Each year, Port Eliot Festival fills a beautiful estate on Cornwall’s Rame Peninsula with a collection of some of the most invigorating performers, thinkers, artists, writers and idlers assembled in one place at the same time. Port Eliot Festival began in 2003 as a literary festival. Now, it places equal importance on music, words, food, fashion, flowers, walking, water and science.
The House at Port Eliot has been lived in for over 1000 years and believed to be the oldest continually inhabited dwelling in the UK. The earliest written reference to Port Eliot is from the 5th century AD, Augustinian monks were there from the year 937, while the earliest remaining evidence of a dwelling on the site is a 1500-year-old glazed tiled floor, dating from the late Iron Age. In the 18th century, Sir John Soane remodelled the Grade I-listed priory and house and landscape gardener Humphrey Repton created the gardens and park. Port Eliot is full of the accumulated treasures of its long history, from works by Sir Joshua Reynolds and Van Dyck to a mural by Robert Lenkiewicz.
Port Eliot Festival runs from 28-31 July 2016 at St Germans, south east Cornwall. Full information at www.porteliotfestival.com
Often, the key to Port Eliot is to put aside any kind of planning and just see where you end up, particularly as much of what takes place may not appear on the timetable. Artists stay on site for the whole weekend and so pop up all over the place. Recent years have seen Dominic West hosting a spelling bee and discussing both Test cricket with Miles Jupp and an Indian pilgrimage with James Mallinson; Games of Thrones star Gwendoline Christie talking fashion in the Wardrobe Department and awarding the prizes at the Flower and Fodder Show. Damian Lewis turned up unannounced to compere the Wardrobe Department fashion show, Martin Scorsese has been known to choose the films and Evan Dando has joined the Women's Institute to run the festival’s flower show.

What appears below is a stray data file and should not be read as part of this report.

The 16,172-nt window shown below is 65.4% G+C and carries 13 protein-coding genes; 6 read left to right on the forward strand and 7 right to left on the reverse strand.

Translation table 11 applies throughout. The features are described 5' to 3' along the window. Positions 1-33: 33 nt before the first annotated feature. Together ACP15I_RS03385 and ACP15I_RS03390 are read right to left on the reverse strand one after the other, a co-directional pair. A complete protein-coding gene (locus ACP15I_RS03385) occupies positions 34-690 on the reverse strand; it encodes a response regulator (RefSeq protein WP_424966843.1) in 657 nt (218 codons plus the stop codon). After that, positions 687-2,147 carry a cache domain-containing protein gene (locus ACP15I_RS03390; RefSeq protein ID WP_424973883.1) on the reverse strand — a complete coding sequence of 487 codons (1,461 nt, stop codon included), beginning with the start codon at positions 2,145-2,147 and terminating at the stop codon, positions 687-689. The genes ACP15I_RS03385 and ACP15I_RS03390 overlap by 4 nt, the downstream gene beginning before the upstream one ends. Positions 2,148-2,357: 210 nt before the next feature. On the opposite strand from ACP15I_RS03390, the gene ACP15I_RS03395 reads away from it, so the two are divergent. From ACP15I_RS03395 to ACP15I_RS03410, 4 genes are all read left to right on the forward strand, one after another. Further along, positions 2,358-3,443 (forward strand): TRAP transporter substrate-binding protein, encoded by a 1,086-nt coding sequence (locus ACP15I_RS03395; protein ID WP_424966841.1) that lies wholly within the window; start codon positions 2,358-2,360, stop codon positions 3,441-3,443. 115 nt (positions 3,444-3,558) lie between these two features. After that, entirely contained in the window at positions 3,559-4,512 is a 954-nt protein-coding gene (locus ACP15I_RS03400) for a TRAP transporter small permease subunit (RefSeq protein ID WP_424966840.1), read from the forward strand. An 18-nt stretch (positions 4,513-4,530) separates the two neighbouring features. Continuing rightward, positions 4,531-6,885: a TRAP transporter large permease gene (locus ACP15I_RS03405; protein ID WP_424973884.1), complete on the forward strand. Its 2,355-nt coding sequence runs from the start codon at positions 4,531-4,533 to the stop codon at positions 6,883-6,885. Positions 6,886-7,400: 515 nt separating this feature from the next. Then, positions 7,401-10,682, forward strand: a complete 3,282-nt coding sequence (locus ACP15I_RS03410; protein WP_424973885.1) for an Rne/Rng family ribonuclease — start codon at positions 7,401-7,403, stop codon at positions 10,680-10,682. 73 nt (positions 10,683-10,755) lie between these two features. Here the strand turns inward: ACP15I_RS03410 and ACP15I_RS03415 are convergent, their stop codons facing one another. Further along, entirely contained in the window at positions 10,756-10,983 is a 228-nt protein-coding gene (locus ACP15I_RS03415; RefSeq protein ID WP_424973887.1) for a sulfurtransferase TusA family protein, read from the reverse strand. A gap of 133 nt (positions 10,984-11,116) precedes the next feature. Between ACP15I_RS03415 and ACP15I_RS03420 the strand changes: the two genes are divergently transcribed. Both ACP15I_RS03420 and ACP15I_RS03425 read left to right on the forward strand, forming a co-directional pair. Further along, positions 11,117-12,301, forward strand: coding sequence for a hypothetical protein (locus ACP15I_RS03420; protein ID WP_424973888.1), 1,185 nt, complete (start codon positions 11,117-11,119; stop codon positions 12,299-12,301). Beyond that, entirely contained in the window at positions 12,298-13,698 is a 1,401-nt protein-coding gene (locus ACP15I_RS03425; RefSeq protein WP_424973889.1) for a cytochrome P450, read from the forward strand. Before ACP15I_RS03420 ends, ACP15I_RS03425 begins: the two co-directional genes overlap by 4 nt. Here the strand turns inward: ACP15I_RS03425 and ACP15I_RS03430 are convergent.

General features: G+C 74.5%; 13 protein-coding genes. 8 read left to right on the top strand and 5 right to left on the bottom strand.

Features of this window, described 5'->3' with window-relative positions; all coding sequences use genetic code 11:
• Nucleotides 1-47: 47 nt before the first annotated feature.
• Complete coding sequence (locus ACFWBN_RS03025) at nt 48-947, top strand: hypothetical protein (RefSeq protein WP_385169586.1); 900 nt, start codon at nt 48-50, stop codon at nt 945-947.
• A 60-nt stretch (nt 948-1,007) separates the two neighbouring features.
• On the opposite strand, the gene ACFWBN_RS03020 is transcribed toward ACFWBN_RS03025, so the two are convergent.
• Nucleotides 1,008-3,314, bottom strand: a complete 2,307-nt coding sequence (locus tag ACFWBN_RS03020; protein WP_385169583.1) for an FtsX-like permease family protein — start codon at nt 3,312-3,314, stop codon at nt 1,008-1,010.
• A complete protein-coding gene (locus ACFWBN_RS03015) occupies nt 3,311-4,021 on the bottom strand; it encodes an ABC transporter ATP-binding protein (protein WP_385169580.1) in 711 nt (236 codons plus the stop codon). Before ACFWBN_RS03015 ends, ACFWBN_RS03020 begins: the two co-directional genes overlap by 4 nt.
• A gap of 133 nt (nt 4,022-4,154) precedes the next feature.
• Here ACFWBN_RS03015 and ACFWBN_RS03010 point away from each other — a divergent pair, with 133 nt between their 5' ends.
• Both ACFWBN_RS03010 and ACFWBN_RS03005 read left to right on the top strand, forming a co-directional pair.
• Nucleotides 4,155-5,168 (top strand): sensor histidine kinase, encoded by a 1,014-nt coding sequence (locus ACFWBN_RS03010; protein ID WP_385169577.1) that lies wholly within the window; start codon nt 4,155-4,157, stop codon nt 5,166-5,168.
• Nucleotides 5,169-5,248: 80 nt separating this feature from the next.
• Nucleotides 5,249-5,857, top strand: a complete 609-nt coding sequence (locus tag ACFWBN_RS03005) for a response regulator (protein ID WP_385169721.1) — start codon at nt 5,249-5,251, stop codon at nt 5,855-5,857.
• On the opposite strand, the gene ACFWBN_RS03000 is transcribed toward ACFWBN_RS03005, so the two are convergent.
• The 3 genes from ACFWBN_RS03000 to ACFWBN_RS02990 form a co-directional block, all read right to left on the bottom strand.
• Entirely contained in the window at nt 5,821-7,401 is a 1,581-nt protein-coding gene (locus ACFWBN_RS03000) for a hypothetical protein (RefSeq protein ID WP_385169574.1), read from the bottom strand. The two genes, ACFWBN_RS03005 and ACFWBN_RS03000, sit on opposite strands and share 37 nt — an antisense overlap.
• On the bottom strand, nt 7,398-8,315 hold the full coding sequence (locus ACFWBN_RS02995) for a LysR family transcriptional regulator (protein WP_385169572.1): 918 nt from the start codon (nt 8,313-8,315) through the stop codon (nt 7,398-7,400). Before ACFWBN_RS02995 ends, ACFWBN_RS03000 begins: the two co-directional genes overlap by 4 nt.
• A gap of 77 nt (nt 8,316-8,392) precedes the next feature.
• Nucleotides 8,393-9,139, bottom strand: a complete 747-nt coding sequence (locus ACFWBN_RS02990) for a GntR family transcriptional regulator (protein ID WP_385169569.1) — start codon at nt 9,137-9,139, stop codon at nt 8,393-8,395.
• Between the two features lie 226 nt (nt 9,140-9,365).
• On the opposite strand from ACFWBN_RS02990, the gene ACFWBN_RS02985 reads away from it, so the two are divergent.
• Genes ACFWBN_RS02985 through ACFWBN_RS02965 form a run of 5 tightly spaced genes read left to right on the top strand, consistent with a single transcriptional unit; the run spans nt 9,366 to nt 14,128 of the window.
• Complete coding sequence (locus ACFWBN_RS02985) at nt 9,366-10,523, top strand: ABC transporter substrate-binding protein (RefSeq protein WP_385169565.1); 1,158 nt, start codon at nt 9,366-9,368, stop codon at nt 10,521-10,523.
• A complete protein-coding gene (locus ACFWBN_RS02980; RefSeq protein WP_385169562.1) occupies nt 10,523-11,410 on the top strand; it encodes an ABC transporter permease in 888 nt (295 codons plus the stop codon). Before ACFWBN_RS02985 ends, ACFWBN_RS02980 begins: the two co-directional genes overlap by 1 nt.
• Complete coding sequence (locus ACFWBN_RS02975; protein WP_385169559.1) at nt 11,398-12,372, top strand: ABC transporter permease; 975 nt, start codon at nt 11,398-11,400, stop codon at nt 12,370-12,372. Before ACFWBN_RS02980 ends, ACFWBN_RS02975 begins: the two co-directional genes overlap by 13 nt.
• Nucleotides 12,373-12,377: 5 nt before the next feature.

New this year: The Port Eliot Science Lab is the result of collaboration with fellow south west institutions, the University of Plymouth and the Eden Project, as well as the British Science Association. For the duration of the festival, the magnificent Round Room in the ancient house will be dedicated to exploring science, hosting performances and inviting the audience to perform experiments and witness new developments in action.
Port Eliot - Flower & Fodder: If you felt like it, you could ignore all of the music, books, fashion and wildlife and treat it as a magnificent celebration of food and drink. When it launched in 2003 to a paying audience of 17 people, Port Eliot was the first UK festival to present high quality food as standard throughout (with the crab linguine cooked by the great Rod and Line pub in Tideford a memorable highlight). Then Moro came to a festival for the first time and cooked paella on a camping stove for a packed tent. This year, Polpo, the renowned, award-winning, Michelin Bib Gourmand restaurant, will create an authentic Venetian bàcaro experience. The bàcaro will be built on to the exterior of the house, surrounded by antique beer hall tables, wine barrels and bunting. In the basement of the house, Polpo will transform the 800-year-old Still Room - the oldest kitchen in the house - into a production kitchen, in which chefs will begin their preparations at 8am every day.
Camping: The site is large and the audience numbers are kept to a limit which means that everybody can find a spot to pitch their tent, with plenty of room and splendid views of the site. If you don’t fancy struggling with your own tent you can choose a traditional canvas tipi, luxury yurt or pre-erected tents of all sizes, or go all out and bag yourself a sparkling vintage airstream caravan for the weekend.
Travel: Another reason to relish Port Eliot is the opportunity to explore South East Cornwall, an area of the county often ignored by people heading further south west. It’s easy to come and go from Port Eliot, so the beautiful beaches at Whitsand Bay and Downderry, the Rame Head Heritage Coast and the crab salad at the Rod and Line Inn at Tideford are all within easy reach.
We only have a very limited number of press tickets available (and are unable to accommodate TV crews) but if individual print or radio reporters are interested and would like to apply, they're welcome. Please be aware that tickets are limited. Festival capacity is around 8,000 people only.